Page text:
We presented pen-and-paper questionnaires containing fake news items on crimes to a sample of young (M = 21.3 years, N = 281) and older adults (M = 70.7 years, N = 508) living in Norway. The origin of the perpetrator (Scandinavian vs immigrant) was varied in a between-Ss design. Participants evaluated on scales perceived credibility of each of the news items, their willingness to share them (face-to-face, online) and their emotions associated with the content of the articles (fear, anger, sadness, worry). They were asked about their political orientation, media use and trust in different types of media (newspapers, TV, radio, Internet). Participants’ propensity to engage in analytic reasoning was measured by the Cognitive Reflection Test (CRT) and their emotional reactivity by the Perth Emotional Reactivity Scale – Short Form (PERS-S). Participants with a more negative attitude to refugees tended to feel emotional about, trust and share articles with an immigrant perpetrator and distrust articles with a Scandinavian perpetrator. In turn, participants with a more positive attitude to refugees showed the opposite pattern of results. Older adults trusted fake news items more than young adults did. Trust in fake news was positively associated with scores in the PERS-S and with trust in media in general.
Perceived truth of social media news: An experimental investigation of source reliability, repeated exposure, and presentation format
10:30 - 12:00
Presented by :
Lena Nadarevic, Universität Mannheim
Co-authors :
Rolf Reber
Anne Josephine Helmecke
Dilara Köse, University Of Mannheim
Different determinants of truth judgments have been identified by previous research such as the reliability of the information’s source, repeated exposure of the information, or the information’s presentation format. Although these variables typically concur in real-world settings, most studies examined them in isolation. To address this issue, we conducted two experiments that explored joint effects in a simulated social media news context. Experiment 1 investigated effects of news source (reliable source vs. unreliable source vs. no source information), repeated statement exposure (yes vs. no), and news presentation format (with vs. without a non-probative picture) on truth judgments. We found strong and independent effects of news source and statement repetition on perceived truth, but no significant effect of presentation format. Experiment 2 aimed at exploring the role of news source (reliable source vs. unreliable source) and statement exposure (verbatim repetition vs. incoherent repetition vs. no repetition) in further detail. Again, we found strong and additive effects of news source and statement exposure. That is, verbatim repetition increased perceived truth whereas incoherent repetition decreased perceived truth, irrespectively of whether the information was presented by reliable or unreliable sources. Our findings demonstrate that people do not rely on a single judgment cue but integrate source information and meta-cognitive feelings to evaluate a statement’s truth.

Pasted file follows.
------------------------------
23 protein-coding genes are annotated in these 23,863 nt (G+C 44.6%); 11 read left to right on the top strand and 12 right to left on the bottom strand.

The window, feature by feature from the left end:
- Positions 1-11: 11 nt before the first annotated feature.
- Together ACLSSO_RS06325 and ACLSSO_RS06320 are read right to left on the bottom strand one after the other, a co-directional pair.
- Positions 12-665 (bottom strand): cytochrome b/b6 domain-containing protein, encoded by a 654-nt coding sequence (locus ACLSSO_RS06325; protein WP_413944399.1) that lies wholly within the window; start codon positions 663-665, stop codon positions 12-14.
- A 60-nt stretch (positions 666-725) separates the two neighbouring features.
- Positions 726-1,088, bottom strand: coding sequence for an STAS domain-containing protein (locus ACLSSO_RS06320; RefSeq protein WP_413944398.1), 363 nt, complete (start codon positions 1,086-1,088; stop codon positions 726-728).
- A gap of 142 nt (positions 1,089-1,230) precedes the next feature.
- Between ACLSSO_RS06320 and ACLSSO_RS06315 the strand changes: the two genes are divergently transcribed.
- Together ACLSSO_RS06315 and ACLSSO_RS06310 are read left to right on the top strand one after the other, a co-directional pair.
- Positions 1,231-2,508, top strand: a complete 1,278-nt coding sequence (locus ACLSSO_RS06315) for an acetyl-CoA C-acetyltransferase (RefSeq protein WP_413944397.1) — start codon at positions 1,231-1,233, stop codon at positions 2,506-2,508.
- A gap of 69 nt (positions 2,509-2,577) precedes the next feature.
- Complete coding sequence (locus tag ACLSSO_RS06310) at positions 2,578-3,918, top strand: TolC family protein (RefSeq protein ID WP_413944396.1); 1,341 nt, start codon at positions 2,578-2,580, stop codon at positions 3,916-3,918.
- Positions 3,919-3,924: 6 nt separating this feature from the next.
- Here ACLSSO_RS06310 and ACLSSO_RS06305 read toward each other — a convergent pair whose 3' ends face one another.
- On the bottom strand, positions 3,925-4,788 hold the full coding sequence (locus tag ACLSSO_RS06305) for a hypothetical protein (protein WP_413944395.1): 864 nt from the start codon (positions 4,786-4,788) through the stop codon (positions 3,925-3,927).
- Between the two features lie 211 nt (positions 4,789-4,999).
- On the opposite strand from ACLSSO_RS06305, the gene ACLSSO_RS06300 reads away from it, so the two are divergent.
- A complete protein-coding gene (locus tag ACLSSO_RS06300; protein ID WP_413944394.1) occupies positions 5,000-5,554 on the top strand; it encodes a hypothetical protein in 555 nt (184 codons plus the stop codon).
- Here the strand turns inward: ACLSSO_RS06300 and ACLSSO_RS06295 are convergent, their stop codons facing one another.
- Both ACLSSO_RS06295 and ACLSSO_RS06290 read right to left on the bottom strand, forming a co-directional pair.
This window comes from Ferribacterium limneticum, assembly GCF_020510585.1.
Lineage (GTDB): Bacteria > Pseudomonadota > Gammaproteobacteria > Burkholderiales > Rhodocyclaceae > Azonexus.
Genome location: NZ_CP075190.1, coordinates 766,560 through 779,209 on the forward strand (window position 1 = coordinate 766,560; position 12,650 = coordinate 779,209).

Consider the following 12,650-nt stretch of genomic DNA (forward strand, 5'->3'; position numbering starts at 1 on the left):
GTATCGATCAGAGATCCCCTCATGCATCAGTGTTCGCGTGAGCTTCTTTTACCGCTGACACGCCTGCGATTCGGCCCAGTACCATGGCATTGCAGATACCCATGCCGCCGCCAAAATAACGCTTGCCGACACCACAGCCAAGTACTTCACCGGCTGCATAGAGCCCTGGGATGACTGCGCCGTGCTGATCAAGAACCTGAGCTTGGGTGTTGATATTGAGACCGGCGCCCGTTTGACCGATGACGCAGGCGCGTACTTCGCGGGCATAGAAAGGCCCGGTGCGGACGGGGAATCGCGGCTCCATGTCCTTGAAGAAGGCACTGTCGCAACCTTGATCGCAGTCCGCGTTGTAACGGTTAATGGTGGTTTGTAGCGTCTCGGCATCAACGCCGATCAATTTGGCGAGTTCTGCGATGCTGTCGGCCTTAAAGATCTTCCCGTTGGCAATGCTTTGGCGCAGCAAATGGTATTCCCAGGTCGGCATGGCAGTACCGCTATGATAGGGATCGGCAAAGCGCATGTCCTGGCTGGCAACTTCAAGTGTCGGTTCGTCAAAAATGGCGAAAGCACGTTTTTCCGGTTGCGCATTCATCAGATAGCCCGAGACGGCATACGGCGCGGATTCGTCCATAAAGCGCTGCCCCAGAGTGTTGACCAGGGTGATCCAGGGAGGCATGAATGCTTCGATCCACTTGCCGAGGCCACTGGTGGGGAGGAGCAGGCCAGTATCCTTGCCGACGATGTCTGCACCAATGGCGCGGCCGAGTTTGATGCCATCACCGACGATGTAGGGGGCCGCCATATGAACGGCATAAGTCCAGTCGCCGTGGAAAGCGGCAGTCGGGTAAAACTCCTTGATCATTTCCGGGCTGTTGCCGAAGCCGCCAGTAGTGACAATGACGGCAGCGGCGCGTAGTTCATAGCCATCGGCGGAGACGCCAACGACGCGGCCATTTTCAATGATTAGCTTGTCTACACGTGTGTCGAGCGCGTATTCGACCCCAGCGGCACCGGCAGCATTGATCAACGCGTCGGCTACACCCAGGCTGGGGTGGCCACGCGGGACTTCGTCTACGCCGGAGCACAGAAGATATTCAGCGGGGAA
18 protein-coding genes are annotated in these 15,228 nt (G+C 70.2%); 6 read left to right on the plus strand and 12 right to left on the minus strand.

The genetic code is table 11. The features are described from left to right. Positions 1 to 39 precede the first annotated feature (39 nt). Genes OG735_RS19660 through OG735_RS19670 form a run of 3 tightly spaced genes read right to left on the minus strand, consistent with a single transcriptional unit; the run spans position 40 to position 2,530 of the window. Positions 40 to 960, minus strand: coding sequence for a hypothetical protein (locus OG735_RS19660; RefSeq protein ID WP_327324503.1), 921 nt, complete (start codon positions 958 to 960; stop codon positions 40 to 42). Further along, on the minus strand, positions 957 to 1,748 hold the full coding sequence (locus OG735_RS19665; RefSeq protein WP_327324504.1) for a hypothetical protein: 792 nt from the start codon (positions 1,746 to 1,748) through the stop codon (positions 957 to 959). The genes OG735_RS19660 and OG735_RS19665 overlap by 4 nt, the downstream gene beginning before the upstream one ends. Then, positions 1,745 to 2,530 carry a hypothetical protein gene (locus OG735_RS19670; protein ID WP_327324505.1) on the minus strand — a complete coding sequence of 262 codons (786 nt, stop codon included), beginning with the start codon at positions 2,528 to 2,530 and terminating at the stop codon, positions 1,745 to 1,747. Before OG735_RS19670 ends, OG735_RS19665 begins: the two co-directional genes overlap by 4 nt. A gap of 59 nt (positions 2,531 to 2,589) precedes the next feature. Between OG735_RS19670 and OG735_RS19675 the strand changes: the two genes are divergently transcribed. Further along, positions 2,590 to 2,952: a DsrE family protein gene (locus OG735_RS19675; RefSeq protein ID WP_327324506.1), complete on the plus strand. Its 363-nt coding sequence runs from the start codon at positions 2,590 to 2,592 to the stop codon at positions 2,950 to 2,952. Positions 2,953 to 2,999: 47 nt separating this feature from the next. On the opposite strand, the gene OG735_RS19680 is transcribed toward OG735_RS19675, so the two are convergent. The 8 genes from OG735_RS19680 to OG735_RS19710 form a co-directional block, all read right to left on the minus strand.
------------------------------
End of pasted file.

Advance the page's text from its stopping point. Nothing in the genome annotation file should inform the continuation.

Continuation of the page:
10:30 - 12:00
SR 208
Up- and down-tuning in attention: neuro-cognitive mechanisms of target selection and distractor suppression
Format : Talk
Track : Symposium
Moderators
Malte Wöstmann, University Of Lübeck
Daniel Schneider, Leibniz Research Centre For Working Environment And Human Factors, Dortmund
Neural alpha oscillations implement distractor suppression independent of target selection
08:30 - 10:00
Presented by :
Malte Wöstmann, University Of Lübeck
Co-authors :
Mohsen Alavash
Jonas Obleser